Accidents and Air Quality Models for EMME/2

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Accidents and Air Quality Models for EMME/2. Marwan AL-Azzawi. Project Goals. Develop series of mathematical models to describe relationship between flows, link attributes, accidents & pollution Allow the user to take account physical characteristics of highways

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### Accidents and Air Quality Models for EMME/2

Marwan AL-Azzawi

Project Goals
• Develop series of mathematical models to describe relationship between flows, link attributes, accidents & pollution
• Allow the user to take account physical characteristics of highways
• Models can be used in any EMME/2 traffic study.
Background
• Accurate estimation of impacts of traffic on accidents and air quality are growing concern to local and central governments.
• Many modern traffic studies also examine impacts of traffic on accidents and pollution, in addition to usual design issues.
• Accident and pollution models are normally estimated as a function of highway type and traffic volumes.
• But in many instances the road geometric layout is omitted.
• This raises a problem with regards to taking into account the different designs and characteristics of different roads.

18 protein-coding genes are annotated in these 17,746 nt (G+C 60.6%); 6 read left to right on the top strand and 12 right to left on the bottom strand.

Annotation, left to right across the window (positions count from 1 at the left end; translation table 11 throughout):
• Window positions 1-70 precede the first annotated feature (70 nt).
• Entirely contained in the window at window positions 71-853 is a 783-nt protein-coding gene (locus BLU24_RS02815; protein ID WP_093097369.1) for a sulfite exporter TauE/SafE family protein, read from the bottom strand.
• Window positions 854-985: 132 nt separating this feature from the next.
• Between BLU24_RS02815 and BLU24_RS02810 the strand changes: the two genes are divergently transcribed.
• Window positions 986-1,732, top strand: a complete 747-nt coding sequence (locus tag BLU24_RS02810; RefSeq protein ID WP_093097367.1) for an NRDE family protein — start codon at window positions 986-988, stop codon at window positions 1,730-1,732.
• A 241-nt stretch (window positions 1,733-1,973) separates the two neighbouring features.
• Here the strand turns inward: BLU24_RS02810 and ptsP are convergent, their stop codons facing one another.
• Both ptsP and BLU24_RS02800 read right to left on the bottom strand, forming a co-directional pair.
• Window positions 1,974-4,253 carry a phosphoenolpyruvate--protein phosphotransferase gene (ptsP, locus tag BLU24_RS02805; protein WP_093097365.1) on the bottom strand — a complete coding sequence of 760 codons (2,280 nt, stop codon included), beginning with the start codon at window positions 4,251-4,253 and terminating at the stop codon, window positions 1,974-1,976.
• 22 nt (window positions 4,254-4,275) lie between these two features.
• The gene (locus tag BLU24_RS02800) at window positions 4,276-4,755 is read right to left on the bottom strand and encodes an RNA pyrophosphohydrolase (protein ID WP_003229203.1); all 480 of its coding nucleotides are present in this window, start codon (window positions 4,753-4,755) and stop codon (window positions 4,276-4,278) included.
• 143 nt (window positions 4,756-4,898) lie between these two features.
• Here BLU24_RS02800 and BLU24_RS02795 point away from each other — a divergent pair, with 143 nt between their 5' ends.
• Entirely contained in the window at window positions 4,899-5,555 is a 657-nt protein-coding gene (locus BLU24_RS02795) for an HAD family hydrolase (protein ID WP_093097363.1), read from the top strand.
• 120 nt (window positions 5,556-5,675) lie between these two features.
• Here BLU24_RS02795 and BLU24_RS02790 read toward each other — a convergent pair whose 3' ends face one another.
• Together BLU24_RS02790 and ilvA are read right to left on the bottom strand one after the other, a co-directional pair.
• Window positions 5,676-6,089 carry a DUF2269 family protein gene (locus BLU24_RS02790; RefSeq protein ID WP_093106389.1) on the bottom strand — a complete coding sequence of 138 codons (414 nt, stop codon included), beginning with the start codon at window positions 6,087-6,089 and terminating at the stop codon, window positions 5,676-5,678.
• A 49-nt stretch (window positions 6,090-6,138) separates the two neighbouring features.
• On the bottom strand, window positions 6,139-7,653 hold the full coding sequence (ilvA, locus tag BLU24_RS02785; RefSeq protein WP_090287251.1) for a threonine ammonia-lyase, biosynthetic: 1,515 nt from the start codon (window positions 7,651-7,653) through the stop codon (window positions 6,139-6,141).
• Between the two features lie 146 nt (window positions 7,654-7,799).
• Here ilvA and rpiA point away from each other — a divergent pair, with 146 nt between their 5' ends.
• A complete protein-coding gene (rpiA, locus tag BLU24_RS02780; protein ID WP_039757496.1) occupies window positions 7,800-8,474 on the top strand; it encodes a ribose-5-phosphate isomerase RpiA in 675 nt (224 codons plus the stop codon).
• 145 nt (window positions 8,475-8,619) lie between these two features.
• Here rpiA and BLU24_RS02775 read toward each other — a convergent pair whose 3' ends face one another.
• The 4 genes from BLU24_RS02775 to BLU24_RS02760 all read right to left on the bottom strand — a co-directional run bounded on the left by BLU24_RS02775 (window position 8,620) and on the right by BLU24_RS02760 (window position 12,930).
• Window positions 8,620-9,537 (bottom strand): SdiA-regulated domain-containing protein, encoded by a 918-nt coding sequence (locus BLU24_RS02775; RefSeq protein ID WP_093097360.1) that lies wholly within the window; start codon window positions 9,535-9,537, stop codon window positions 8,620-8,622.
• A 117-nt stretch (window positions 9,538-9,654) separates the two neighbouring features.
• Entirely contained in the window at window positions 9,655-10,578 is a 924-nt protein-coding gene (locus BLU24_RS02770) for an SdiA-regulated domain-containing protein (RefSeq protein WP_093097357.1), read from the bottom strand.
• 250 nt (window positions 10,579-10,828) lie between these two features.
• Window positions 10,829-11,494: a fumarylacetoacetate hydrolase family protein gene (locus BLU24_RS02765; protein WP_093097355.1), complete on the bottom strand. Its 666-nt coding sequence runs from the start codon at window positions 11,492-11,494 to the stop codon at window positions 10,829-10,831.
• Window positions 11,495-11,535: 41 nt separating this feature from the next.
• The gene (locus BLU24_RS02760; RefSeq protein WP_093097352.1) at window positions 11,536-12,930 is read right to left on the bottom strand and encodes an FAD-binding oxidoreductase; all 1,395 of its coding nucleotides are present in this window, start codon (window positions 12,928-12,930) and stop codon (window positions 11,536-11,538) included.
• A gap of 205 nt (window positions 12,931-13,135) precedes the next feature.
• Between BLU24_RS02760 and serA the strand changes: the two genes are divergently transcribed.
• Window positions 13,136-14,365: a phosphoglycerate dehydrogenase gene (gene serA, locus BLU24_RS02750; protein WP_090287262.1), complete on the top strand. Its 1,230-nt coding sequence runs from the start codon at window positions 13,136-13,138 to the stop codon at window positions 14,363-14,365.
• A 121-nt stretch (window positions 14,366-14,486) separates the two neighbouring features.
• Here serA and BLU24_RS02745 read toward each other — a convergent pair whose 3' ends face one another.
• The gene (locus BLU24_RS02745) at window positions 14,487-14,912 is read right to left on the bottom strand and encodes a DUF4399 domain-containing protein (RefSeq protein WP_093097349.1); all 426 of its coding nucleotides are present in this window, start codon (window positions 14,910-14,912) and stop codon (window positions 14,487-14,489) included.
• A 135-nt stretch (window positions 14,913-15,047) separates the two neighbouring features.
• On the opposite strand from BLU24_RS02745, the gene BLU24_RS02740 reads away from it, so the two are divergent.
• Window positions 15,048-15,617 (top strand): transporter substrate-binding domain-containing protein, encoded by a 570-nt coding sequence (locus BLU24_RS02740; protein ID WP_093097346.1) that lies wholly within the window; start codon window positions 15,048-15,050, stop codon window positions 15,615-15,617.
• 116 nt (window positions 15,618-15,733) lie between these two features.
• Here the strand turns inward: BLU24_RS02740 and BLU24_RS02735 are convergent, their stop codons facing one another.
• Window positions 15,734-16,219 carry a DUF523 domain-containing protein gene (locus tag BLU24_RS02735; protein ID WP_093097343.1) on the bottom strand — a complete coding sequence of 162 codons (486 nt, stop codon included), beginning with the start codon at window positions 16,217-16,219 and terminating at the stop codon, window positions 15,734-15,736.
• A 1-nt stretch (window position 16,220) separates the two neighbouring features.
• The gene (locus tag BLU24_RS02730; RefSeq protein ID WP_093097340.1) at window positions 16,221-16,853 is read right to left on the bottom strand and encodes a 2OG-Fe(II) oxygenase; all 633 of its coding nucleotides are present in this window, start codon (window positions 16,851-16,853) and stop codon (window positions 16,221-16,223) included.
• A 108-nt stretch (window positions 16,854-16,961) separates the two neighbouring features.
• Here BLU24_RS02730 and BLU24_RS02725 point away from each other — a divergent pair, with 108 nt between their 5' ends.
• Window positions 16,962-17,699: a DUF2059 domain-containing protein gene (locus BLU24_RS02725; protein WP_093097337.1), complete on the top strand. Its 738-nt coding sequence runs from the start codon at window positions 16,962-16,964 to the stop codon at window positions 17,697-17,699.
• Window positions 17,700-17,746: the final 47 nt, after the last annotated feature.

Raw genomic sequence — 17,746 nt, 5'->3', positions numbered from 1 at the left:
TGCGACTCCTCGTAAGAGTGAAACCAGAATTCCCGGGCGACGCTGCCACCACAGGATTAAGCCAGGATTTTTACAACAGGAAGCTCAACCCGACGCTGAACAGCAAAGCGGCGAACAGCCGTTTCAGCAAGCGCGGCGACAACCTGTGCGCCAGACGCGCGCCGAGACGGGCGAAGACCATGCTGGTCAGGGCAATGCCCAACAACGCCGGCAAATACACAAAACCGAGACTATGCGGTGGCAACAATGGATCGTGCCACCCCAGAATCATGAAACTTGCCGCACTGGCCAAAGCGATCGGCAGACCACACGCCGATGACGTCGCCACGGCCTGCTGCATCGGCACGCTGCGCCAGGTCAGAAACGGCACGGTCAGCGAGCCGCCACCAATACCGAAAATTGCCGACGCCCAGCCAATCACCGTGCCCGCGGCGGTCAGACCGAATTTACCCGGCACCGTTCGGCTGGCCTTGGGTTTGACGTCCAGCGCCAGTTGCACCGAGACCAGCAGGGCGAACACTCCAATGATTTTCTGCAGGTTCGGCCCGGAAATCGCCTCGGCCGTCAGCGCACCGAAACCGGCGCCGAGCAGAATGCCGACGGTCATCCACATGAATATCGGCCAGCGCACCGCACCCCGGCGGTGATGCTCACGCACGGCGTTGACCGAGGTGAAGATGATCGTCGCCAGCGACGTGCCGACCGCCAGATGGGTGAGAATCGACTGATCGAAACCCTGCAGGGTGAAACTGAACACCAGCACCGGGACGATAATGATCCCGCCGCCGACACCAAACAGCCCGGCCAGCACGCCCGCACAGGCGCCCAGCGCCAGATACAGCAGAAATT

Data Collection
• Accident Data
• Large data sets input into sophisticated databases
• Measured against different road sections and flow levels
• Multiple regression analysis
• Accident data between 1993 to 1999, for 32 local authorities in Scotland
• Road data has over 30,000 miles of road sections in urban, rural and semi-rural areas
• Total of over 10,000 accident records and 1 billion vehicle miles
• Air Quality Data
• From various test vehicles which measure exhaust emissions from vehicles
• Different travelling speeds to show effects of congestion
• Automatic pollution measuring equipment set up at various locations throughout Scotland (from 1995 to 1999).
• 5 different towns and cities
Types of Accident Models
• Separate models for Fatal, Serious and Slight casualties
• Total is the addition of the model results
• Variables include
• annual traffic flow (million of vehicles)
• width of the road section (metres)
• Length of the road section (metres)
• visibility along the road section (metres)
• surface quality (0 for ‘poor’, 1 for ‘good’)
• if road section is in an urban area (1 for ‘urban’, 0 if ‘non-urban’)
• if road section is in a rural area (1 for ‘rural’, 0 if ‘non-rural’)
• if road section is in a semi-rual area (1 for ‘semi-rural’, 0 if not)
Types of Air Quality Models
• Separate models for the 3 main traffic pollutants Carbon Monoxide (CO), Hydrocarbons (HC) and Nitrogen Dioxide (NO2)
• E = k + aV + bV2 + cV3
• E = emission rate per vehicle (g/km)
• V = vehicle speed (km/h)
• a, b, c and k are co-efficients
• Different co-efficients for different road types
• Relates speed of travel across the link, thereby taking into account the effects of rising and falling congestion levels on the rate at which traffic emissions vary.
Results of Tests
• The models tested against actual measured accident and air pollution data
• Results show new models are statistically satisfactory, with the accident models a little better than the air quality
• This is arguably due to the vast amount of data used to develop the accident database
Future Developments
• Accident Models
• Further disaggregate the models